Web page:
Home Security Hardware devices used to steal millions from Eastern Europe banks
The Bash Bunny. The Bash Bunny. Courtesy Hak5

Over the last two years, at least eight Eastern European banks have been compromised by attackers who quietly entered their premises and attached hardware devices to the local network, a somewhat novel method of attack, Kaspersky Lab says.

Researcher Sergey Golovanov wrote that the attacks which had been collectively named DarkVishnya, led to the loss of tens of millions of dollars.

The devices used in these attacks varied but were one of three tools: a netbook or cheap laptop; a Raspberry Pi computer; or a Bash Bunny, a special tool for carrying out USB attacks.

According to its manufacturer, Hak5, the Bash Bunny "is a simple and powerful multi-function USB attack and automation platform for penetration testers and systems administrators".

The local network registered the device as an unknown computer, an external flash drive or sometimes a keyboard. Remote access to the device was through a built-in or USB-connected GPRS/3G/LTE modem.

Next, the attackers connected remotely and scanned the network, looking for shared folder, Web servers or any other resources that were open. Simultaneously, they also used brute-force methods or sniffed for login data.

Their targets appeared to be machines that were used for making payments, Golovanov said.

"To overcome the firewall restrictions, they planted shellcodes with local TCP servers. If the firewall blocked access from one segment of the network to another, but allowed a reverse connection, the attackers used a different payload to build tunnels," he added.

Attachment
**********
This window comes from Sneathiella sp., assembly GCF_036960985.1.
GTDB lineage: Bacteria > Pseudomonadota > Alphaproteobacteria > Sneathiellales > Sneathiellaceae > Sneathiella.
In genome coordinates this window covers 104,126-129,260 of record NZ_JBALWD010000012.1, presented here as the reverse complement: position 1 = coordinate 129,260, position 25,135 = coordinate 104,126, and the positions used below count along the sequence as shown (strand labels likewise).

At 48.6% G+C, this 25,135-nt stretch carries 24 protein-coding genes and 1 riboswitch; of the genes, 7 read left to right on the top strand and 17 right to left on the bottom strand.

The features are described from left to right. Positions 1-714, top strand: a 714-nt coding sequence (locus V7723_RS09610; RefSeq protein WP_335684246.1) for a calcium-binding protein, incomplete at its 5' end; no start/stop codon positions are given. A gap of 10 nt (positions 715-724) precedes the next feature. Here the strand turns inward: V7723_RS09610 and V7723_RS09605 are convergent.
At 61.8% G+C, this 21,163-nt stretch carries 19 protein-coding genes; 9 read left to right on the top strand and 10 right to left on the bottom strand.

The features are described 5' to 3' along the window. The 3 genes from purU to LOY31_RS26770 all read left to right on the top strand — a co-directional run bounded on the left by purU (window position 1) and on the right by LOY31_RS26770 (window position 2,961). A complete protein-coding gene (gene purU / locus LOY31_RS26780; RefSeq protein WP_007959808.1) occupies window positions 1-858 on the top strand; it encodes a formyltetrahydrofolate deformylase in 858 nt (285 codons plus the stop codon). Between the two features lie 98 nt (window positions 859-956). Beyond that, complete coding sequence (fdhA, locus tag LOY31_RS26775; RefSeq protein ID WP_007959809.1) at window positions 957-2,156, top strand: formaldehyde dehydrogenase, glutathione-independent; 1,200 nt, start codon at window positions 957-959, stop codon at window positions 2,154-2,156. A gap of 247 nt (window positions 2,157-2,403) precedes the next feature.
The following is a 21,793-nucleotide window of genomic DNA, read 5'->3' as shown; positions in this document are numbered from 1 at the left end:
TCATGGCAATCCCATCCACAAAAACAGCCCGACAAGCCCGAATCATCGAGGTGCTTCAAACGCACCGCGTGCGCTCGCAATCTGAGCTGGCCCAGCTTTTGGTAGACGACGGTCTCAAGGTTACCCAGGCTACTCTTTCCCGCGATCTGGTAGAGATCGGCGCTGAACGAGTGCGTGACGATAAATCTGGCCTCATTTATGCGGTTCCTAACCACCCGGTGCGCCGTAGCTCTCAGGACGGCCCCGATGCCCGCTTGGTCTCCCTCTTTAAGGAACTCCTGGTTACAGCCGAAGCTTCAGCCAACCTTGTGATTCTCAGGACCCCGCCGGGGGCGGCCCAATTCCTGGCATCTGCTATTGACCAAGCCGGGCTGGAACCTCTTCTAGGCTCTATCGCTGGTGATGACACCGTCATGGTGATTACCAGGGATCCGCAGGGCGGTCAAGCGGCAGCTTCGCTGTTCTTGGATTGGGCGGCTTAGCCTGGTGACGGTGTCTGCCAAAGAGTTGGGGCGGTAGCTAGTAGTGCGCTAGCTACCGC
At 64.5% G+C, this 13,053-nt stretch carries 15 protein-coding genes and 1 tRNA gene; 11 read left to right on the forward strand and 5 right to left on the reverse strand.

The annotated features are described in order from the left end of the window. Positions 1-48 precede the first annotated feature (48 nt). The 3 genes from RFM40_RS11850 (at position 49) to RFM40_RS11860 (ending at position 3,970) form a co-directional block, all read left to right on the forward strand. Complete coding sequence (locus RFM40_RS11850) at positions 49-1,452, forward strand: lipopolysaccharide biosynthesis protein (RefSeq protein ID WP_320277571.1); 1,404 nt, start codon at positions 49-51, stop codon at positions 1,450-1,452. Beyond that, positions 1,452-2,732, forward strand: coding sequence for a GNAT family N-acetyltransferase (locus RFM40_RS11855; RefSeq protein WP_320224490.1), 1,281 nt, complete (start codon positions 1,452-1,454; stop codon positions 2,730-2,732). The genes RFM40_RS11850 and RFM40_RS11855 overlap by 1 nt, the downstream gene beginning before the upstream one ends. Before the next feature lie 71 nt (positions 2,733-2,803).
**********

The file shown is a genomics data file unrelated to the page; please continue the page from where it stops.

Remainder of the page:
Once this was done, the attackers logged in to the target system and used remote access software to retain their access. They used fileless attacks and PowerShell to avoid detection.

"If they encountered a whitelisting that could not be bypassed, or PowerShell was blocked on the target computer, the cyber criminals used impacket, and winexesvc.exe or psexec.exe to run executable files remotely," Golovanov said.

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Sam Varghese

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Sam Varghese has been writing for iTWire since 2006, a year after the sitecame into existence. For nearly a decade thereafter, he wrote mostly about free and open source software, based on his own use of this genre of software. Since May 2016, he has been writing across many areas of technology. He has been a journalist for nearly 40 years in India (Indian Express and Deccan Herald), the UAE (Khaleej Times) and Australia (Daily Commercial News (now defunct) and The Age). His personal blog is titled Irregular Expression.

 

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